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How much of the omega-3s are in the fatty gray meat under the skin?


02/27/2006

by Craig Weatherby



From time to time, we pull a frequently-asked-question out of the FAQ page on our Web site, and this one comes up a lot.


Question:

How much of the omega-3s in salmon reside in the fatty gray meat just beneath the skin? I suspect that most of this must be lost when the skin is removed.


Answer:

While the gray fatty layer is rich in omega-3s, containing a third or more of the total amount found in the salmon, the red meat of skinless wild salmon fillets is also rich in these beneficial fats.


One reason our "Traditional Style" canned salmon is more popular than the skinless-boneless versions is that it is packed with the skin, so it provides all of the healthy fats found in the whole fish, and the full flavor and nutrients they impart.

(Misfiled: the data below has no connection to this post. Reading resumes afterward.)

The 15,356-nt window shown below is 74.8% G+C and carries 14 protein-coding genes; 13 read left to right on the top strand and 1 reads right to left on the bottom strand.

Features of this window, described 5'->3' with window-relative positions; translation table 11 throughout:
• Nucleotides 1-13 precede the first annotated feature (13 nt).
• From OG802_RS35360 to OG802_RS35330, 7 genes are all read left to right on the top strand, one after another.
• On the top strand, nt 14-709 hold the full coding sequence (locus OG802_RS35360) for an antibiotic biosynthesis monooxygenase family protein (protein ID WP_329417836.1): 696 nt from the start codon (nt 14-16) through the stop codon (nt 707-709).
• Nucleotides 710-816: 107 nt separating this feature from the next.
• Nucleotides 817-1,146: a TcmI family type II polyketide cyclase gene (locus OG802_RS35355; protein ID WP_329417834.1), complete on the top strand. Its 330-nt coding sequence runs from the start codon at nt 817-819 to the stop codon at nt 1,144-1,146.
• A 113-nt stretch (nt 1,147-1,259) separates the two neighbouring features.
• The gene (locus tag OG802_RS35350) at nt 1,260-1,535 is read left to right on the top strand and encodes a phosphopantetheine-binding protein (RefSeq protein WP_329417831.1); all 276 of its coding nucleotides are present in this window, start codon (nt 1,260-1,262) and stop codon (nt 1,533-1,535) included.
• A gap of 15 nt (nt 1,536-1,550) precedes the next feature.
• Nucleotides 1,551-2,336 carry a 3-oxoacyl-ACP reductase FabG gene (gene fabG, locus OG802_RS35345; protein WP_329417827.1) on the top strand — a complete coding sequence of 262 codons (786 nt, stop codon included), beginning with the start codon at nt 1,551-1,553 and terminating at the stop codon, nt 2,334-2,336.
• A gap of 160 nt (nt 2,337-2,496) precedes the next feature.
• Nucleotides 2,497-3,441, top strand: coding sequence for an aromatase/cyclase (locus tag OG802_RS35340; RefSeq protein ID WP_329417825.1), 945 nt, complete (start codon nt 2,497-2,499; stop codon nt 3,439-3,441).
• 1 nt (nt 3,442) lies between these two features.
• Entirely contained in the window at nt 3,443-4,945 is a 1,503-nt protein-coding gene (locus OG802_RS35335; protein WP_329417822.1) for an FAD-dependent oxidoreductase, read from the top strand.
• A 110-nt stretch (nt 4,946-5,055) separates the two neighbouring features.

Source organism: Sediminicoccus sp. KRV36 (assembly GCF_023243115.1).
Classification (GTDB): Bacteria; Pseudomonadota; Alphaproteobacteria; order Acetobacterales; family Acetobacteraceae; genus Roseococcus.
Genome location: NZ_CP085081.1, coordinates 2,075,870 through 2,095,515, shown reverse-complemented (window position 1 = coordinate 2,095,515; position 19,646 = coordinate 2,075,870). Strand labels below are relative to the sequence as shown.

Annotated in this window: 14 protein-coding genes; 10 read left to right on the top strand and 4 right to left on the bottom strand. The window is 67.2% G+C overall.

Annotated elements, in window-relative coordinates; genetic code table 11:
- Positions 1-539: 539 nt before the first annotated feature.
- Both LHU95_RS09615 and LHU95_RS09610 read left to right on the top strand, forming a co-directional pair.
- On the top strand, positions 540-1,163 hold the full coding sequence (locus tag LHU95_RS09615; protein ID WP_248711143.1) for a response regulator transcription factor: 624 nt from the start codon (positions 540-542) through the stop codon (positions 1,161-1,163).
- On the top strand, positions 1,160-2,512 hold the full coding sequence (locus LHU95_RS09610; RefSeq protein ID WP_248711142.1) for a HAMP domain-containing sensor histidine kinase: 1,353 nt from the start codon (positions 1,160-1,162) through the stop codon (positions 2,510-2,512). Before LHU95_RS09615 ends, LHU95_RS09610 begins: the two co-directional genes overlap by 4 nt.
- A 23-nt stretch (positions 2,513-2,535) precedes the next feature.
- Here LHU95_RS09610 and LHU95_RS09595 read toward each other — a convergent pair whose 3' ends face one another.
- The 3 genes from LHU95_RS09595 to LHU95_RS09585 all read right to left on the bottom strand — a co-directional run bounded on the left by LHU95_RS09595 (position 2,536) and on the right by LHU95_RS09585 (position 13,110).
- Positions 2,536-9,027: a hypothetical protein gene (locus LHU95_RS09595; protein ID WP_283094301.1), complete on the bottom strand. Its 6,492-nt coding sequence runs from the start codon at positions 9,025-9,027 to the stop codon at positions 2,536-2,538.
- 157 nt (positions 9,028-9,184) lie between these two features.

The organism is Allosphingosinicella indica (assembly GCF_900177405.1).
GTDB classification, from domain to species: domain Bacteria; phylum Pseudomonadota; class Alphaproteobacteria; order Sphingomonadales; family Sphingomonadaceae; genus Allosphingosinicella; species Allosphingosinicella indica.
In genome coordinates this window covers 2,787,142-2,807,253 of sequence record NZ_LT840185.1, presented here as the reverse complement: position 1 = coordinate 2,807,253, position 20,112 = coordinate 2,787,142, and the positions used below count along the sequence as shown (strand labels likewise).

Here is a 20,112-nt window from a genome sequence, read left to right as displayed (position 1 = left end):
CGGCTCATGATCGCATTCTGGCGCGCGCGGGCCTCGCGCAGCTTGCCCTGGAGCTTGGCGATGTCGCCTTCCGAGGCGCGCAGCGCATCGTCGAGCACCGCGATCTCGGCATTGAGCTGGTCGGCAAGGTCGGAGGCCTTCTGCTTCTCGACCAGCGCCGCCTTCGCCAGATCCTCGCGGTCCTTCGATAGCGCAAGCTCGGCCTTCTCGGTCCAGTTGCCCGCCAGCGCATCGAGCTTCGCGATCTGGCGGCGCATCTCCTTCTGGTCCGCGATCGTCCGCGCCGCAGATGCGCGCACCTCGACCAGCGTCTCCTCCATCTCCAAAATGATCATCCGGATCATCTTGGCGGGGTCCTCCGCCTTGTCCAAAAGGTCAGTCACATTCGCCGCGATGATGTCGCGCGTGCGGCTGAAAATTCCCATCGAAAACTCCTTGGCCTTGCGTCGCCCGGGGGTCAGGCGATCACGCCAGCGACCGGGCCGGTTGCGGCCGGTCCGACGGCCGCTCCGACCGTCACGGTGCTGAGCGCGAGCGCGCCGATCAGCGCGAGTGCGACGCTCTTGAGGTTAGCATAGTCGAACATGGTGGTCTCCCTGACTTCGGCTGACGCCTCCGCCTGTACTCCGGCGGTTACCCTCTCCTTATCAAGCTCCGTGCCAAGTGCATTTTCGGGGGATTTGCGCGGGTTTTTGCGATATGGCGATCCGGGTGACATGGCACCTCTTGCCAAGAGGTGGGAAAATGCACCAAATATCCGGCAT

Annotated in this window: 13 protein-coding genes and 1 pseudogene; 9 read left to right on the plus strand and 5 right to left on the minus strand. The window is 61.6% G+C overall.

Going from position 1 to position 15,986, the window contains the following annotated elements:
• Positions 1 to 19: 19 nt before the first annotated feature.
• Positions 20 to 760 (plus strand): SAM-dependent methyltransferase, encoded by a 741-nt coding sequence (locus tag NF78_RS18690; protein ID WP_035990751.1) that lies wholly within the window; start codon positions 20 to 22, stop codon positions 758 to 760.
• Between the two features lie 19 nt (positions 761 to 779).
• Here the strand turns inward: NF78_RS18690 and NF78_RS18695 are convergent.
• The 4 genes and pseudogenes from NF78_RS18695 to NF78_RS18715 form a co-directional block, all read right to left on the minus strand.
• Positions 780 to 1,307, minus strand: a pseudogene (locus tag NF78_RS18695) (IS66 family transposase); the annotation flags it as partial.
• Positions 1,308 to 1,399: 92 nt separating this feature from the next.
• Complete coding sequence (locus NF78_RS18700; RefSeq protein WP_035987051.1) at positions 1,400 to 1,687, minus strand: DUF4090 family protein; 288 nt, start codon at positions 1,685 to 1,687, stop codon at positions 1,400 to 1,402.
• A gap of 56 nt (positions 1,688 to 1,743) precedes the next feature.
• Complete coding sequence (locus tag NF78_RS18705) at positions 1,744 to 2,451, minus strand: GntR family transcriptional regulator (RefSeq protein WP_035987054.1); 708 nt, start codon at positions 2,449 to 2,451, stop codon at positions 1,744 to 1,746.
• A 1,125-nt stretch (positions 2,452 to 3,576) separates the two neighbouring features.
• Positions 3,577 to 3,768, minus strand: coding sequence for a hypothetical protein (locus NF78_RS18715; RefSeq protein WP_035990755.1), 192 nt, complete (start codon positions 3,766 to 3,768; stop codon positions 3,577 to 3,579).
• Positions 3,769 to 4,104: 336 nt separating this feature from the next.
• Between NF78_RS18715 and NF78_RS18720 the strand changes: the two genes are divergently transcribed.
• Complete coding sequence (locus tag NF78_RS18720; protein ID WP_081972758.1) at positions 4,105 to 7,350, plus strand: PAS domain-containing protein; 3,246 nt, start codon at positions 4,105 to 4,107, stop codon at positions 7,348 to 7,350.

However, tests conducted by the USDA Nutrient Data Laboratory show that even without the skin, the flesh of sockeye salmon alone offers more than 1.2 grams of EPA and DHA per 3.5 oz (99 g) serving. This exceeds the 650 to 1,000 mg recommended daily intake of omega-3s by more than 20 percent, and means that a single 6 oz portion of our skinless-boneless sockeye salmon still contains an amazing 2-plus grams of omega-3s per serving.


So, whether the flavorful and nutritious gray fat is consumed or not, one is assured of getting a significant “dose” of EPA, DHA—and many other vitally important nutrients, including astaxanthin and vitamin D—with each serving.


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